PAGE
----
2. When did you start your journey? What positions have you played, and what position has been your favorite (if you have played multiple)?

    “I came to my first football practice in September 2013 in Warsaw. It was the first and still is only women’s football team, Warsaw Sirens. I had no idea what the positions were, I just wanted to hit people. The coach put me on the defense at the middle linebacker position. After around a year I transitioned to offense and played as fullback and running back, because I was curious about the offensive side of the ball. Basically every few years I changed my position (between offense and defense), otherwise my ADHD brain would drive me nuts. But it’s always running back/fullback or linebacker/strong safety. I played a little as a tight end and even one season as a quarterback (because I was very curious about this position), but I know it’s not for me. It’s hard to choose only one favorite position, cause I appreciate different things in them. As a rb/fb I love that moment when even though I’m the ball carrier, I’m the one hitting people. As a lb/ss, I feel more freedom on the field and more wild team energy. I also love those moments when I’m making tackles for loss and feel like “punishing” the offense.”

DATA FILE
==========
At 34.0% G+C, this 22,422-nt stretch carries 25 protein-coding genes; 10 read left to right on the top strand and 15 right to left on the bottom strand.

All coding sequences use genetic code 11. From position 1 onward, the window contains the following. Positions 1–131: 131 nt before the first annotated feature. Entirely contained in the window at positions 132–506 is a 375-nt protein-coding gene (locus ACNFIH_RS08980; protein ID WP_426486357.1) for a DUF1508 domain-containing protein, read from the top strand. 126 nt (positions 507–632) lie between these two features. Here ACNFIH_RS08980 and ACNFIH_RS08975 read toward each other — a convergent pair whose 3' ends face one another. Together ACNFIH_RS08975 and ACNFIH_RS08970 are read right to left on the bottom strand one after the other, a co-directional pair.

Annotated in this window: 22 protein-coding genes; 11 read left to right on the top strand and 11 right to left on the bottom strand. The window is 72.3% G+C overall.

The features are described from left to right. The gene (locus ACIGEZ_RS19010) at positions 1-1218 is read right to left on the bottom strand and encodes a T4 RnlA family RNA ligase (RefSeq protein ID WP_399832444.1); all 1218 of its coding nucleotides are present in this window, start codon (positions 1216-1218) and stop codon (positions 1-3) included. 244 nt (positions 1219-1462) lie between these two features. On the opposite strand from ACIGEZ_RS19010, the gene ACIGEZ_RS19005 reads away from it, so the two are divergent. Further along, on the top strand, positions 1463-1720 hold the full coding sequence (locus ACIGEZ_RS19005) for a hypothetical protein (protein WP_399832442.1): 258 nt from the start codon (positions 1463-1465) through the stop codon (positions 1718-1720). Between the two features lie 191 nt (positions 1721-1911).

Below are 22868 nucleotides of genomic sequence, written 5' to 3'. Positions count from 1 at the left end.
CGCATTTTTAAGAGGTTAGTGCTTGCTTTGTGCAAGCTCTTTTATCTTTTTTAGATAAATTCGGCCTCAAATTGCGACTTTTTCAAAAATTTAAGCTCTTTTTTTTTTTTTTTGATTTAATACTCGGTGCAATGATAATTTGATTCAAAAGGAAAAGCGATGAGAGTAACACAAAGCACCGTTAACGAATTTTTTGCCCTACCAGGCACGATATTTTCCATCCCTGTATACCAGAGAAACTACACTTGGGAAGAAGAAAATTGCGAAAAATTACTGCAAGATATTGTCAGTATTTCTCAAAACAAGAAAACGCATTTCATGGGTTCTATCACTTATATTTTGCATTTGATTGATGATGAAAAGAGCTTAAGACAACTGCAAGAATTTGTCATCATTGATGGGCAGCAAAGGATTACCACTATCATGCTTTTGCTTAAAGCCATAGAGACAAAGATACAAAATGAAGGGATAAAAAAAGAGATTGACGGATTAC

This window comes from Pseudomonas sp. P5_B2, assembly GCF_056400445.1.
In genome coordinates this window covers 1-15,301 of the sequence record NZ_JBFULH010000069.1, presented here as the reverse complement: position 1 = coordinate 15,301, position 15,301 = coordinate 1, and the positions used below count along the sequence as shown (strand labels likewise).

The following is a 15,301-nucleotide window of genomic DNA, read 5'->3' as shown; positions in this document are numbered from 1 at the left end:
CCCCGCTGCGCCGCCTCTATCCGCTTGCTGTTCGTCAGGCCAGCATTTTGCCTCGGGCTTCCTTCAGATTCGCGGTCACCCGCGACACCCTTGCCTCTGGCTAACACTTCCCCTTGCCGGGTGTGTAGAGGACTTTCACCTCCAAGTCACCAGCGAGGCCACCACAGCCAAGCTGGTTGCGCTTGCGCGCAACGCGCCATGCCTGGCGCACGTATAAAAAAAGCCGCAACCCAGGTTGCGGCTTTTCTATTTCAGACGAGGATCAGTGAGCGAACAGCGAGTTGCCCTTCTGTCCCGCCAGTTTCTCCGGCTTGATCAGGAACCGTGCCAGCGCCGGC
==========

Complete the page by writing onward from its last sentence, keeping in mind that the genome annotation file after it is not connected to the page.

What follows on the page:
3. How did you learn about the Mississippi Panthers, and why did you choose to America to take your talents?